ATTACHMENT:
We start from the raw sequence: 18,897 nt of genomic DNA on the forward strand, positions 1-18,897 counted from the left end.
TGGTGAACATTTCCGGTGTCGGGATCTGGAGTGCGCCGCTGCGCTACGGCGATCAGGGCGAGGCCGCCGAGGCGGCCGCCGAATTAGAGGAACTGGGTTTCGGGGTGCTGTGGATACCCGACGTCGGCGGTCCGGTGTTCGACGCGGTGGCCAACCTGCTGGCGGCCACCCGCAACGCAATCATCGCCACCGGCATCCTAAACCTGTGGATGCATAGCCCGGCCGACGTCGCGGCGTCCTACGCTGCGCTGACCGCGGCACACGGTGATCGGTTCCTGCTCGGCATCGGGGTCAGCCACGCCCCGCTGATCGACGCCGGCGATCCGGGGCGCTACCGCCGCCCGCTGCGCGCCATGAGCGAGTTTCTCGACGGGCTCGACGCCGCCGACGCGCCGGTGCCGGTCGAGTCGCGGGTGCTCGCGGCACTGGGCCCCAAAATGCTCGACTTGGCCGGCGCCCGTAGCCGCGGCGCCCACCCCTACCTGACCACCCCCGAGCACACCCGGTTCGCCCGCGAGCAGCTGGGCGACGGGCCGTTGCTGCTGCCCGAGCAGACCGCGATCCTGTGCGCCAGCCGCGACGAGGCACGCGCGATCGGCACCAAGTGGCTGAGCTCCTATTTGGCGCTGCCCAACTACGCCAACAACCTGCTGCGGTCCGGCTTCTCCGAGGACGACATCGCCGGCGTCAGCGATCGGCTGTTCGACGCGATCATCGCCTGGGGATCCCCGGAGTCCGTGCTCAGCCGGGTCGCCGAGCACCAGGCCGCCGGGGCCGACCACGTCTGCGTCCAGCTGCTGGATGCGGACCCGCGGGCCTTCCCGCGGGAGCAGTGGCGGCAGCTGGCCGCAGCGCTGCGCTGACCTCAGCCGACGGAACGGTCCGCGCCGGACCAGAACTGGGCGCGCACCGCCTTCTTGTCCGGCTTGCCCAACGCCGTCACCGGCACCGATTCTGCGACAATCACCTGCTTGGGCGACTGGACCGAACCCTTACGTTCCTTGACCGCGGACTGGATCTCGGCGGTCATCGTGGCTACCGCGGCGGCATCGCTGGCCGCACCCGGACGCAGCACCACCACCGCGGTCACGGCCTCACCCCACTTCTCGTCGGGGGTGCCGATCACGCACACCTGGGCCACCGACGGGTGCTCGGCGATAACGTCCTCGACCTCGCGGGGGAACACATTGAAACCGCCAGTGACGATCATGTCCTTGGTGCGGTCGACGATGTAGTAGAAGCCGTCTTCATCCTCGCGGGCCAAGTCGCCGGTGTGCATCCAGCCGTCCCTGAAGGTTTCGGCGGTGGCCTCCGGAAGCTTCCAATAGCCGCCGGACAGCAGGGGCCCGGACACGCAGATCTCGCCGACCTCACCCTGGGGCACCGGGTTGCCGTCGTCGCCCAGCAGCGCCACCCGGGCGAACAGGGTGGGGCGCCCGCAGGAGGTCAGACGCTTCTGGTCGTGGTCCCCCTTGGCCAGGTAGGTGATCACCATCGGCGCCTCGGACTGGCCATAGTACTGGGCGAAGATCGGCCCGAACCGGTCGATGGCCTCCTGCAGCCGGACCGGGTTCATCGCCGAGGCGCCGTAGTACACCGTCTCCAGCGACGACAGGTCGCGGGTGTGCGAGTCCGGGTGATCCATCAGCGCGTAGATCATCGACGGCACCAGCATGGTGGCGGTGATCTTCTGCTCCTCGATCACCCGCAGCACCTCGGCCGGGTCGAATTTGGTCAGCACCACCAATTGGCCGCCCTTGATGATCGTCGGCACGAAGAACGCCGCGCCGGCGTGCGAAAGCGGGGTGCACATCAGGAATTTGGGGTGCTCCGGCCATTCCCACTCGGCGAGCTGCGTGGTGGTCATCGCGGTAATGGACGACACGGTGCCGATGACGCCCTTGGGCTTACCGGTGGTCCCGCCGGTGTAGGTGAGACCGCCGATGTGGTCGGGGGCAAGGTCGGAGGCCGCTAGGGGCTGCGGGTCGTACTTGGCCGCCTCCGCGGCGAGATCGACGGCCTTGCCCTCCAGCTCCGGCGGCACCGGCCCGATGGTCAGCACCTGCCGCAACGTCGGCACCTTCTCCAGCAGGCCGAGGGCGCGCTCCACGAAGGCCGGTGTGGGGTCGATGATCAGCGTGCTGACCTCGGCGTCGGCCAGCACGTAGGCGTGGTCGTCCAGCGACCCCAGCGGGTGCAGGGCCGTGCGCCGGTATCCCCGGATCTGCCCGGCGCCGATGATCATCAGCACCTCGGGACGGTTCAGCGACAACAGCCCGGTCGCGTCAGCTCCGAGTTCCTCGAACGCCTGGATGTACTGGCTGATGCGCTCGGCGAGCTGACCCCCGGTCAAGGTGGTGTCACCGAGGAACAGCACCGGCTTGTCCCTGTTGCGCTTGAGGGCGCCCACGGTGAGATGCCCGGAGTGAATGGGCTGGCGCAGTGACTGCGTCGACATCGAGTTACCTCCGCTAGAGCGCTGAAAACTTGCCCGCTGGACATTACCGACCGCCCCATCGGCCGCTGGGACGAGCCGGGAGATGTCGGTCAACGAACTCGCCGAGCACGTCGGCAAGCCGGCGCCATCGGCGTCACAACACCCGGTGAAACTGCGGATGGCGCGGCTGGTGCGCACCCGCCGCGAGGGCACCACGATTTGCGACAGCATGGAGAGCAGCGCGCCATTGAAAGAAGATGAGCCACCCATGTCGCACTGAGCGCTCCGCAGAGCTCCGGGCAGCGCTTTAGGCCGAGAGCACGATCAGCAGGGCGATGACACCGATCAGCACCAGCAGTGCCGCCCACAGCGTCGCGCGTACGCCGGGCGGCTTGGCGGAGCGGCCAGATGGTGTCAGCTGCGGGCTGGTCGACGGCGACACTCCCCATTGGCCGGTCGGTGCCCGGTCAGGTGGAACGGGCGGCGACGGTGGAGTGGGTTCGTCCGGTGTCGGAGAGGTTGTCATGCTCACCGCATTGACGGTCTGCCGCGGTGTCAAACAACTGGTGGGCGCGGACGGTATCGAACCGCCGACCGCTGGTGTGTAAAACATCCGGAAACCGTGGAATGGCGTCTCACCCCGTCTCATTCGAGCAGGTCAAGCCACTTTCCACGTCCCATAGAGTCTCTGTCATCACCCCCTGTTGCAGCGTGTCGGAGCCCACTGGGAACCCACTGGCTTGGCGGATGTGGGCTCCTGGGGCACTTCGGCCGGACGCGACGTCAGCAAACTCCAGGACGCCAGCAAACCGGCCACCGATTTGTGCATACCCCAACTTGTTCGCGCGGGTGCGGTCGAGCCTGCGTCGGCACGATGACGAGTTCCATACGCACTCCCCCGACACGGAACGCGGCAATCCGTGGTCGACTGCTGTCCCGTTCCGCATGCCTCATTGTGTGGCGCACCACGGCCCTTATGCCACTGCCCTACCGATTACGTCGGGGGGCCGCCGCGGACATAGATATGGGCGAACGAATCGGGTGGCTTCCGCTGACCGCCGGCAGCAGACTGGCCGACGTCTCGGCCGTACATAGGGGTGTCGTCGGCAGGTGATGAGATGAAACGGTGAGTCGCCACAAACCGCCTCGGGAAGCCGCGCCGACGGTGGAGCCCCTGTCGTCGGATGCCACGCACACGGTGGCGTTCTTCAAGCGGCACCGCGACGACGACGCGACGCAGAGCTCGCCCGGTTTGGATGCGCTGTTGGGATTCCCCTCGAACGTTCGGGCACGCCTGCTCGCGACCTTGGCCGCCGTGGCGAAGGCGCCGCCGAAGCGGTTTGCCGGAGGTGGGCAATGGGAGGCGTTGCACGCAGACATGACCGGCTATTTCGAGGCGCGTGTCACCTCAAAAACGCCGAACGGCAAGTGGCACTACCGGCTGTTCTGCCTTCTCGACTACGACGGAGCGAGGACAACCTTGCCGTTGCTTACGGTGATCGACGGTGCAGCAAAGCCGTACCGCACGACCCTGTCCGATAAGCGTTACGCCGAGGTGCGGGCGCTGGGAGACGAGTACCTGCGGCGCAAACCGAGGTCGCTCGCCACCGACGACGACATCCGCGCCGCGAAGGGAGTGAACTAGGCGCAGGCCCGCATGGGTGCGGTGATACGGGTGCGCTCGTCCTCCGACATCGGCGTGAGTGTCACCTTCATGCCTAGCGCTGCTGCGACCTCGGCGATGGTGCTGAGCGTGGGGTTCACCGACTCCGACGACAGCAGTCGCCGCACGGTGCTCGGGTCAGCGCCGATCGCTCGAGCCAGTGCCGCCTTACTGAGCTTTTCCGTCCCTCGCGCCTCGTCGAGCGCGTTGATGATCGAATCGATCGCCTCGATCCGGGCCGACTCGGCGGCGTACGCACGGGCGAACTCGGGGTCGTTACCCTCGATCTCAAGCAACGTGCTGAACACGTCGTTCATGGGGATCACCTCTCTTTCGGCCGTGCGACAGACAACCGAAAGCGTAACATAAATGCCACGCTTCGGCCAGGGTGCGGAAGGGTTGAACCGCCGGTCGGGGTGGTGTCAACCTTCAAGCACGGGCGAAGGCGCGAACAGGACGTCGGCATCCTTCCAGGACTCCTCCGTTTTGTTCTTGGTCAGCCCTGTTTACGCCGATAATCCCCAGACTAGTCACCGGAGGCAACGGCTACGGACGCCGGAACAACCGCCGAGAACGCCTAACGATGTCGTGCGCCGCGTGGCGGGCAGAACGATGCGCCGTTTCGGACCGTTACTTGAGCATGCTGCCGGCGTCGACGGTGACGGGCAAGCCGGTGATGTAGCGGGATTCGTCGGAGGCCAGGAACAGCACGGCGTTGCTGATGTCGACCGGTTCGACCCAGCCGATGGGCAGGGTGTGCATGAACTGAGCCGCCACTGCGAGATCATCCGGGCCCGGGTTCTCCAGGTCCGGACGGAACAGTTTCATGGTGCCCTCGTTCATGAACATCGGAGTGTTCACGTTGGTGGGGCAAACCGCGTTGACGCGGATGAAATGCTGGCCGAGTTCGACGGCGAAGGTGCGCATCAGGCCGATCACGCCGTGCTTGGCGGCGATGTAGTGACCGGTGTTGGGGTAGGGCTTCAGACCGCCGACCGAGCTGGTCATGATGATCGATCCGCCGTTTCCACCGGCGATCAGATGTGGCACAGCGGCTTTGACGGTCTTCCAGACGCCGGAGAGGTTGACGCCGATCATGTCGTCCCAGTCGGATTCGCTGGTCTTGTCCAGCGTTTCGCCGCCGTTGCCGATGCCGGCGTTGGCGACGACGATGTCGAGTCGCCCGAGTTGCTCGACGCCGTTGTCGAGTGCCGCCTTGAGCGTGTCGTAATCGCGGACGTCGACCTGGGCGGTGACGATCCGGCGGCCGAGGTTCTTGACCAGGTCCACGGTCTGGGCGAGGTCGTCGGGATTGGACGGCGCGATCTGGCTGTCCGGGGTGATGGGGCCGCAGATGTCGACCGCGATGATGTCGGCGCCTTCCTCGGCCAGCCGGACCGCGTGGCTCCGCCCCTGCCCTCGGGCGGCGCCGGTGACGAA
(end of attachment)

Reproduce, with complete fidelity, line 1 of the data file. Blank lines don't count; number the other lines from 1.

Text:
We start from the raw sequence: 18,897 nt of genomic DNA on the forward strand, positions 1-18,897 counted from the left end.